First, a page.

11. Thank you for your inspiring and inspiriting words….vision and action.

  12. I say YES. Yes to taking an active stand against racism, starting in my own home. Yes, to being part of the solution or I, a white woman with privilege, am only part of the problem. Yes, to support my daughter’s as young white women who see the world as place of beauty and activism where peace wins over war, lightness over the dark, and that they too, have significant privilege, that they must say yes to using in order to bring more equity to the disparities that exist. We have always felt that our biases were conscious conversations that we were willing to have and fight for, in order to break our own biases, even though we are open, loving, caring, and welcoming people in our home and throughout our community. Still, we have inherent biases. The more we say yes to talking, taking action and encouraging others to join us, with bravery and also, by stepping down and stepping back so that women of color may step forward, the more equality will ensure that my grandchildren someday and their children and so on…will live inside the most colorful place of mind and thoughts, body and soul. Thank you for opening my eyes further with your beautiful work and words.

  13. Thank you! I just translated it into Spanish and will share it. Let me know if you want a copy of the translation. This is such an important text – like so many of yours! – and it helped me understand it much better while translating it into my own language. I hope it can reach others too. Take care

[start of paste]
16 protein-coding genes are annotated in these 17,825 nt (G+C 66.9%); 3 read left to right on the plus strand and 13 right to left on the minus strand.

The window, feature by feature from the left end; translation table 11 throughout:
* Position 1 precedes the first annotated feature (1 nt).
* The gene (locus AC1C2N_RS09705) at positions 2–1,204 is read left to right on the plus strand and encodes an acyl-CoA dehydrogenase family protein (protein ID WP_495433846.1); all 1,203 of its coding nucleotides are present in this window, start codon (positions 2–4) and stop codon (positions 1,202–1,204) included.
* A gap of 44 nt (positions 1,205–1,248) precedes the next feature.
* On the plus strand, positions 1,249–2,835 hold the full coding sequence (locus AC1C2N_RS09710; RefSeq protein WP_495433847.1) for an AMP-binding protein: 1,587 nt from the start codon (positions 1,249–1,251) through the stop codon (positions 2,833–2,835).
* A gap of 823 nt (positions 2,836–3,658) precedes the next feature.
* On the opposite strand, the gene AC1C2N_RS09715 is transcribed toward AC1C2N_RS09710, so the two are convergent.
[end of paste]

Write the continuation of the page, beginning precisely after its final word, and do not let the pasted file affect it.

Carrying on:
14. “put your lifetime in service of undoing the work of your ancestors, earning the respect of future generations, and being willing to be transformed in the service of the work.” love this

    Thank you

  15. Your way of visioning and sharing always stirs something deep in me. I plan on sharing this writing with an “Anti-Racist Fiddler Group” that I am a part of.
    I am internally working with how to give up more resources- not just my money to causes, but also my time and attention. As you say, what you give your attention to grows. I give a lot of that time and attention to my family and nature. And though I feel I’m still learning how to give “better” attention, I want also to share this time and attention. It feels like my resource. I also live on the resource of land which I am in the process of figuring out how to share more.
    Bowing deeply to you

  16. so clear, articulate and filled with a wealth of resources. i feel honored to have you share. thank you.

  17. Dear Adrienne,

    You are a brilliant writer. Your words went deep . I hope I will ask the right questions. I will listen hard to your answers.

    I look forward to reading more of your writing.


  18. I am a white woman of 69. Thank you. Thank you , thank you thank you! Your words- I want everyone to hear them and I want to read this til I know the words by heart and I become more aware of all the changes I need to make and help with the ones society is starving for. We don’t deserve forgiveness, but I ask for it.